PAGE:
While placing the SMD components pay attention to the orientation of the MT3608(B6287z) and DW01 IC, below you can find pictures of the orientation.

    Booster circuit
    MT3608(B6287z)
    Battery circuit
    DW01 orientation
    Silkscreen Top
    Silkscreen Top
    Silkscreen Bottom
    Silkscreen Bottom
  • 2
    Aligning the Raspberry pi

    Align and solder the Raspberry Pi to the PiPod board with the 3D printed spacers. These make sure that the RPi is spaced 4mm from the PiPod board to fit the case.

    1. Get all the parts

    • 4x m2 screws
    • 1x RPi spacers
    • 1x RPi zero
    • 1x PiPod board

    2. Put a screw in the hole that is circled red

    3. Screw down the spacer

    4. Align the edges of the two PCBs and solder down the RPi

  • 3
    Case assembly

    1. Place the top down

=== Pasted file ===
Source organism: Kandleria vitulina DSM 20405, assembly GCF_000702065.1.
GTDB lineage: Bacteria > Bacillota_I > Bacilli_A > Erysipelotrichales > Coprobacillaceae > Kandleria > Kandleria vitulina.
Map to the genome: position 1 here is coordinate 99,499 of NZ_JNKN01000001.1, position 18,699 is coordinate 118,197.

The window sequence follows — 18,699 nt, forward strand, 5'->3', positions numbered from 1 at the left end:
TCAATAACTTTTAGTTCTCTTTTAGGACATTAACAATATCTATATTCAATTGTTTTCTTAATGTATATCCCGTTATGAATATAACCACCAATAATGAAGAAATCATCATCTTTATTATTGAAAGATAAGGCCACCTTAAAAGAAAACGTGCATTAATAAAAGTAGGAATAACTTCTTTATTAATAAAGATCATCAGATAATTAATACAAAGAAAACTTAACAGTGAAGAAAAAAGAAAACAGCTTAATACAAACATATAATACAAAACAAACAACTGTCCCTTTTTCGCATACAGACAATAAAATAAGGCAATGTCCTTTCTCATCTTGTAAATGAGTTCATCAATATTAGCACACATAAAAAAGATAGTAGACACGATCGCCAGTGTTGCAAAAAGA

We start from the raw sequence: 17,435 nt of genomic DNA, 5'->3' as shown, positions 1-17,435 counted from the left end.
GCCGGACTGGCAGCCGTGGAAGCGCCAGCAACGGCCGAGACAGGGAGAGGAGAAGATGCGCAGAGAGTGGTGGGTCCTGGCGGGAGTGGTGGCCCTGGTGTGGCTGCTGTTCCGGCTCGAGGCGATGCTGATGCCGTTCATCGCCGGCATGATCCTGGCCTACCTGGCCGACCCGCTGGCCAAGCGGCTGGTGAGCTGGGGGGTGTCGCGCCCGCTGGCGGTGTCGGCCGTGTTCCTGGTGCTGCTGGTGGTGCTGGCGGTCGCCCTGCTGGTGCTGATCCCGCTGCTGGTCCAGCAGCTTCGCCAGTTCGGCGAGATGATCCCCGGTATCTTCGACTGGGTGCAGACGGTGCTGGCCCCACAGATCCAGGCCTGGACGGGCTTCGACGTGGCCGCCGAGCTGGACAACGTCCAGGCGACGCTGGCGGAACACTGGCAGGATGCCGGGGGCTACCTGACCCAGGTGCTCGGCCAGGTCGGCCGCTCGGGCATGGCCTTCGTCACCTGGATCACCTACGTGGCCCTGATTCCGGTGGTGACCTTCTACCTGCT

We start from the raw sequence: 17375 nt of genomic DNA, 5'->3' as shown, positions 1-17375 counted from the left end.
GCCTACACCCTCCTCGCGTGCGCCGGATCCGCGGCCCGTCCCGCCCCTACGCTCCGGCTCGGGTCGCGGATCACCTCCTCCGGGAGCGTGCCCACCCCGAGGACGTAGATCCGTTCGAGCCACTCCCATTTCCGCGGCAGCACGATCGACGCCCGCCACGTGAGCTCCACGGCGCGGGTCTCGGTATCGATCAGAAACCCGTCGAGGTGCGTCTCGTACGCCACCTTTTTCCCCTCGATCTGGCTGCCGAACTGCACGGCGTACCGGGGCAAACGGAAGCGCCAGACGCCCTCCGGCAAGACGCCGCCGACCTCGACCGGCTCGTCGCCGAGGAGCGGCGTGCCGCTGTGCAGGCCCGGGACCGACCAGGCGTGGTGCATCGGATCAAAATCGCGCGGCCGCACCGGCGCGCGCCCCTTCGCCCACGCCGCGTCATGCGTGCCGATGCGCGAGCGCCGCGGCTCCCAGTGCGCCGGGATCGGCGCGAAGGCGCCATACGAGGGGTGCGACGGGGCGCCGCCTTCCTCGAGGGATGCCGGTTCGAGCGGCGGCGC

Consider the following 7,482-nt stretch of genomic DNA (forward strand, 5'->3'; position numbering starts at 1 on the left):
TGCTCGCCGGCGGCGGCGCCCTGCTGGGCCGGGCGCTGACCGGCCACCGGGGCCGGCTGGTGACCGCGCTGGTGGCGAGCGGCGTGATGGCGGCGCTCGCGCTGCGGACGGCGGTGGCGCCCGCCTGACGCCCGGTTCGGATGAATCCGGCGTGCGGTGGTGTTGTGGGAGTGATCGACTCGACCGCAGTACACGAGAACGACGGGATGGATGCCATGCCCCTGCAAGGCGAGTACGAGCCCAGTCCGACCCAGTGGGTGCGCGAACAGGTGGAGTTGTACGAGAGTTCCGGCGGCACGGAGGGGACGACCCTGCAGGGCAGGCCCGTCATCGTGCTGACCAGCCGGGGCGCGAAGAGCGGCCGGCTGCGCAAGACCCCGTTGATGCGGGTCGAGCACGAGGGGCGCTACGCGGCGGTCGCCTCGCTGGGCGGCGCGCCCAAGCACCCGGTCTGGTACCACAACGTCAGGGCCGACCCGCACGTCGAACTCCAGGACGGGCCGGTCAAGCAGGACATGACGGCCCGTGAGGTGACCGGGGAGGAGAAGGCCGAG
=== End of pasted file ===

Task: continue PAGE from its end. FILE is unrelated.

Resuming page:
2. Put the navigation buttons in place

    3. Put the PiPod board on top (make sure you've put in the screw between the RPi and PCB circled in red)

    4. Put the side buttons in place and make sure they have a loose fit. If they are too tight you might want to file them down.

    5 & 6. Put the frame on top and screw it in place, make sure you don't overtighten them.

    7a. Screw the frame into the RPi frame using the red screws.

    7b. Place the printed rings under the RPi and screw down the blue screws.

    8. Solder the USB data connections

    9. Before putting it all together remove the support from the countersunk holes. After the support has been removed use a screw and soldering iron to clean it up / make the top of the screw flush with the surface.
    Put the bottom part in place and test if the buttons aren't too tight. If this is the case file down the bottom part.

    If everything fits nicely screw the part down.


View all 4 instructions

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Discussions

bram wrote 08/31/2018 at 20:56 point

@t0mg